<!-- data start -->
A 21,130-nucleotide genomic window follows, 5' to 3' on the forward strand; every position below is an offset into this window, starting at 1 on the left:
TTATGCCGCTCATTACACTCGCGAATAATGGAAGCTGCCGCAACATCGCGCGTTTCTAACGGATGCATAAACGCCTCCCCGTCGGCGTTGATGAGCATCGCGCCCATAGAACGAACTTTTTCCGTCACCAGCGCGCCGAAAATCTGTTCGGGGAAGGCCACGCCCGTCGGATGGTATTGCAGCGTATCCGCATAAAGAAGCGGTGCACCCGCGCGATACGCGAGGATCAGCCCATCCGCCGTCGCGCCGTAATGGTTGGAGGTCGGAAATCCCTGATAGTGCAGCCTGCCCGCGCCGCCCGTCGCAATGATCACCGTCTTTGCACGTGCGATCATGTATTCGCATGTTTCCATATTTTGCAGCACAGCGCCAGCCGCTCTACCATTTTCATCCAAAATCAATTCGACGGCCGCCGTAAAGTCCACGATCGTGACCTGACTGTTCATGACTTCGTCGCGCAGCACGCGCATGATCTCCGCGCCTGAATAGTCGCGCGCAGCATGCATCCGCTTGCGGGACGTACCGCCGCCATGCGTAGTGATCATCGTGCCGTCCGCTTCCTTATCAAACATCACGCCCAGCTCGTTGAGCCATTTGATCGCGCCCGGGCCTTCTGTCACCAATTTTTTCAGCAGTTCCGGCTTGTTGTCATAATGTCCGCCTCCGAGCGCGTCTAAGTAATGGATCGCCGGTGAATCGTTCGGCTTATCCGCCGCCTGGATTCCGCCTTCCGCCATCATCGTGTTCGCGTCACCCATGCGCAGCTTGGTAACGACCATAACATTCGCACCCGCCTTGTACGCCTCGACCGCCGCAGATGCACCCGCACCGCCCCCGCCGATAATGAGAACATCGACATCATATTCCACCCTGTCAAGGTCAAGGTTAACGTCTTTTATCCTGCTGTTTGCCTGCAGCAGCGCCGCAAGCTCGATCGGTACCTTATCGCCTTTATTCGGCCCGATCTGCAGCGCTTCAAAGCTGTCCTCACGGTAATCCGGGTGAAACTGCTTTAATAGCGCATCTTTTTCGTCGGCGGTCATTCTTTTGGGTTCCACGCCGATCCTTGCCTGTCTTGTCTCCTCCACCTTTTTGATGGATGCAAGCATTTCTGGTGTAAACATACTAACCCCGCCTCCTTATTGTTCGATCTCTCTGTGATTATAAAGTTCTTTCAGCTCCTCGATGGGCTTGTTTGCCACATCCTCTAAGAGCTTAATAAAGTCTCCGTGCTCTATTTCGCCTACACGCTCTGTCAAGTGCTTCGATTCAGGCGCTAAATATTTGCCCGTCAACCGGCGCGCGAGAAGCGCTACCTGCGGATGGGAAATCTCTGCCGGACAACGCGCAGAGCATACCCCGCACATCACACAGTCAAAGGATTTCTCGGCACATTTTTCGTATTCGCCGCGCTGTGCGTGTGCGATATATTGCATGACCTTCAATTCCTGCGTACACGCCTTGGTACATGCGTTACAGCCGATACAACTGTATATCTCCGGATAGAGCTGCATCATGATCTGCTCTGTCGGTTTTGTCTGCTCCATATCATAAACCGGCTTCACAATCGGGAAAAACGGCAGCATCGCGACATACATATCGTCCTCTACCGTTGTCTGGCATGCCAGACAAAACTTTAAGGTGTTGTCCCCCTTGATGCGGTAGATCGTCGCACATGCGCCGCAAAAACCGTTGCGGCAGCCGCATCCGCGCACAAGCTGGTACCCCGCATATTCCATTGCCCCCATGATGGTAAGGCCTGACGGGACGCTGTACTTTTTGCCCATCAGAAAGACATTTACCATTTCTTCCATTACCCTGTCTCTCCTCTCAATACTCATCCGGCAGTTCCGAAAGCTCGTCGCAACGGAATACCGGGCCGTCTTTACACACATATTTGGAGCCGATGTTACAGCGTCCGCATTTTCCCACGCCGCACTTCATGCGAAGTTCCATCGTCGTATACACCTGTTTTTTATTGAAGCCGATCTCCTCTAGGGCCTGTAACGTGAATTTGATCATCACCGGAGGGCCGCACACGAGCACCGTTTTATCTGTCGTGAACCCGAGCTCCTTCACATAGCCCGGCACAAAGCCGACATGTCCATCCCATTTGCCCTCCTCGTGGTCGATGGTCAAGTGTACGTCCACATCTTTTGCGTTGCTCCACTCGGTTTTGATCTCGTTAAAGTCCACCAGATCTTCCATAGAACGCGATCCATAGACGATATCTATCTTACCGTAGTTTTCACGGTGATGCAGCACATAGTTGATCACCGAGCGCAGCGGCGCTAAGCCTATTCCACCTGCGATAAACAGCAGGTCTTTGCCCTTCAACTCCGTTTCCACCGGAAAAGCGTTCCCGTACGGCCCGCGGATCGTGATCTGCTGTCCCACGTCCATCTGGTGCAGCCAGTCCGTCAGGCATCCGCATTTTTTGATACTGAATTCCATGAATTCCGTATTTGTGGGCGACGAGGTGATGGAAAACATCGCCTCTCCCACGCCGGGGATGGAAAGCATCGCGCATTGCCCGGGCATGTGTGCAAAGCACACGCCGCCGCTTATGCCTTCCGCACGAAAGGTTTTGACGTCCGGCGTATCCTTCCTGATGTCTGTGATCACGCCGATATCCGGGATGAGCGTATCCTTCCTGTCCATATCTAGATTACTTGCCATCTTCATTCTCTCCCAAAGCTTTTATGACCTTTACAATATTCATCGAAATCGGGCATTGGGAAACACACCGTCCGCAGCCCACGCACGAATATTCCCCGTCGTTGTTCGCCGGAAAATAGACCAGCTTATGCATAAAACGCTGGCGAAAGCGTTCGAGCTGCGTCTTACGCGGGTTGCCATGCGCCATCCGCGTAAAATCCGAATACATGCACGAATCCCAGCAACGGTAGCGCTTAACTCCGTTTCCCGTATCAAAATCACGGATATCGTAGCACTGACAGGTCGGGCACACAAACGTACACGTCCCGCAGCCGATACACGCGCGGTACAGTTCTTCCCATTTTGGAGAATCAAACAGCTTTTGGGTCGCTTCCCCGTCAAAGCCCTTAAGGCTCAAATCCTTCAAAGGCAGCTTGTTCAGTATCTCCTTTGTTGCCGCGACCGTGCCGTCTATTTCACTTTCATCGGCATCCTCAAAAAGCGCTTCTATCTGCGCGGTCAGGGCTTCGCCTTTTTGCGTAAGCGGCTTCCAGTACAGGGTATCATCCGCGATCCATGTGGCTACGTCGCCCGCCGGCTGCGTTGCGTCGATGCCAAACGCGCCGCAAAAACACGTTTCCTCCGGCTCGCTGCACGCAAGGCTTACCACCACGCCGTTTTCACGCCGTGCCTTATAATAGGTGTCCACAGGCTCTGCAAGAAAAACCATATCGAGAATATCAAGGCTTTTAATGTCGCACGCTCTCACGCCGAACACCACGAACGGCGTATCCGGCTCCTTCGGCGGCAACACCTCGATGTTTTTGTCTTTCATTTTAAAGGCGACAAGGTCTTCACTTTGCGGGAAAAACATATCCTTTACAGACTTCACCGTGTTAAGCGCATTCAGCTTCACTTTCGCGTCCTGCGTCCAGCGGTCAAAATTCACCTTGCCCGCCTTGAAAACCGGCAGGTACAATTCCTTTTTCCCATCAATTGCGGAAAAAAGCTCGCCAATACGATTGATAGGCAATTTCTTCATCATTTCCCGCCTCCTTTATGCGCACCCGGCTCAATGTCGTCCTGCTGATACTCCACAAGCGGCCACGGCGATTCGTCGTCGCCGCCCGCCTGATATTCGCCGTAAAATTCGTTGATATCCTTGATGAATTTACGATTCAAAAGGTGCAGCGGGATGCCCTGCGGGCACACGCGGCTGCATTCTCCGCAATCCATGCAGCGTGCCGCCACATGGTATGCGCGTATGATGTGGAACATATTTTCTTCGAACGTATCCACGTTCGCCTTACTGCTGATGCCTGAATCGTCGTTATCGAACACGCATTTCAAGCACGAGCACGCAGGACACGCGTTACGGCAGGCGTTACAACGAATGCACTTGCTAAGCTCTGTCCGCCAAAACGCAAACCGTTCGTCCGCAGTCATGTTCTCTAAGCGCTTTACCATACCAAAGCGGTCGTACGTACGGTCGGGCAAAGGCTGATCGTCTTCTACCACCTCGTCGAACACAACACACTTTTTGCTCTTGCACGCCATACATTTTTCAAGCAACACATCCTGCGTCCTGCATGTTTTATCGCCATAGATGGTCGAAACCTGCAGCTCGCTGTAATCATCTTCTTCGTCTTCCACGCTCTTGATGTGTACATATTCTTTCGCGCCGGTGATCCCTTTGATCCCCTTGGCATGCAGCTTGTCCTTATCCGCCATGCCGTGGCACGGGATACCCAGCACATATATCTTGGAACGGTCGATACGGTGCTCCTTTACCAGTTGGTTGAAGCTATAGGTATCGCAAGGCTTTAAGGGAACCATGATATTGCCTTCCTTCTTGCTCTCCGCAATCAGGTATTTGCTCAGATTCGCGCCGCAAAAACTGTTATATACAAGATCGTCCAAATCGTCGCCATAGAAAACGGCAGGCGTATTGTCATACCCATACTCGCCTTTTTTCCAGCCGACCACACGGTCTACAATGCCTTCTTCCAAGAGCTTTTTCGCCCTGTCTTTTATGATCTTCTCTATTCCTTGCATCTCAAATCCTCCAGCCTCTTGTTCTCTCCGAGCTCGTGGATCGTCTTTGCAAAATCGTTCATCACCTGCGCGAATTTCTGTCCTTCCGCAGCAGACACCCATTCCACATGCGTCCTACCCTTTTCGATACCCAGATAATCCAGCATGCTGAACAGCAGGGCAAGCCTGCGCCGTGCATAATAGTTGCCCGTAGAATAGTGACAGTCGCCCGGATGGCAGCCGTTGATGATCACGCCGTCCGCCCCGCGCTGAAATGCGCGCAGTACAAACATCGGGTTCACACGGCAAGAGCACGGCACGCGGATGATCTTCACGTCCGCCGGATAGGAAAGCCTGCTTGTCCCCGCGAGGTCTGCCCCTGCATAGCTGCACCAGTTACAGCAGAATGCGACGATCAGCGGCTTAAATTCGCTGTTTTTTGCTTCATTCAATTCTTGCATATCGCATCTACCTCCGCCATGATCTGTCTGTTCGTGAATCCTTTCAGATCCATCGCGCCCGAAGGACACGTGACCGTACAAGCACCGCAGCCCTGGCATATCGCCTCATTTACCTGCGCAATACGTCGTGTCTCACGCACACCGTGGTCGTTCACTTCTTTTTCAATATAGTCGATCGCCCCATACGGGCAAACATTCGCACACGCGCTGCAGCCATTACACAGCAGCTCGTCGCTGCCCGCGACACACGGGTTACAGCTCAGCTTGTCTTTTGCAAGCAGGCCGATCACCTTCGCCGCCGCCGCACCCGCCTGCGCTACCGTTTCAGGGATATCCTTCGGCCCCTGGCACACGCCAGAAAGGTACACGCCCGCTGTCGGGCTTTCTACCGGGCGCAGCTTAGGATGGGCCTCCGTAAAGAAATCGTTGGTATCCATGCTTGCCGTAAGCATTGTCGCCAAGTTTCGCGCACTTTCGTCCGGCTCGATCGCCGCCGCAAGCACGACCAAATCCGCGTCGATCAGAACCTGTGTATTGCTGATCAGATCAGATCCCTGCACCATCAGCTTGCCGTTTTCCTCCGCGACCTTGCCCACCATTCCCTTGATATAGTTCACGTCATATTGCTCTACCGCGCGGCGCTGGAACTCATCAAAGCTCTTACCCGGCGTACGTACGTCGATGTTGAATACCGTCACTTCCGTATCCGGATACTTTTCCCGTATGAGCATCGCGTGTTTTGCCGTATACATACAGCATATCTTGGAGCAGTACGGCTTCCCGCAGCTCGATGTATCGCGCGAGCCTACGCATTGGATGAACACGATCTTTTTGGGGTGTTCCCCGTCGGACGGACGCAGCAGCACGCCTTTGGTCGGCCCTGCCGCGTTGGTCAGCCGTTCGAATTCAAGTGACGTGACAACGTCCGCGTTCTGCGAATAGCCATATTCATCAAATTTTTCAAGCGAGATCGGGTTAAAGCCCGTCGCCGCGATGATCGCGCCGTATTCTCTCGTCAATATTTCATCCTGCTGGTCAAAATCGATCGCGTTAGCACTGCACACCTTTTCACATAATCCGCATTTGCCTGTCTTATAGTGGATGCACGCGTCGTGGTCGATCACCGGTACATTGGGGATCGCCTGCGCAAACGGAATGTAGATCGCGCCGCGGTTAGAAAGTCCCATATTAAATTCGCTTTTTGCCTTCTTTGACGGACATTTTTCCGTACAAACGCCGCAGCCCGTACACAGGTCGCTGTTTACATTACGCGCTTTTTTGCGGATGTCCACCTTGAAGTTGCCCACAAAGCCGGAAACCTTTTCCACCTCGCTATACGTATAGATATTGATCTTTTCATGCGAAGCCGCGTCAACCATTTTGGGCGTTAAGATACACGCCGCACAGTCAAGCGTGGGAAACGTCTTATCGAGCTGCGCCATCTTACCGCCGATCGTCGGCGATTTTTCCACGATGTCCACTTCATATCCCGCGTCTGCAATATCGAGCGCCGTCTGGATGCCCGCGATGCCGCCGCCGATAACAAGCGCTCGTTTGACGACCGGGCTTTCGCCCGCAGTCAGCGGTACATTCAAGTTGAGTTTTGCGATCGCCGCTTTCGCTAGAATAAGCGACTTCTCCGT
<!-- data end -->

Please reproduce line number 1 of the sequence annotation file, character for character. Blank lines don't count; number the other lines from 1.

A 21,130-nucleotide genomic window follows, 5' to 3' on the forward strand; every position below is an offset into this window, starting at 1 on the left: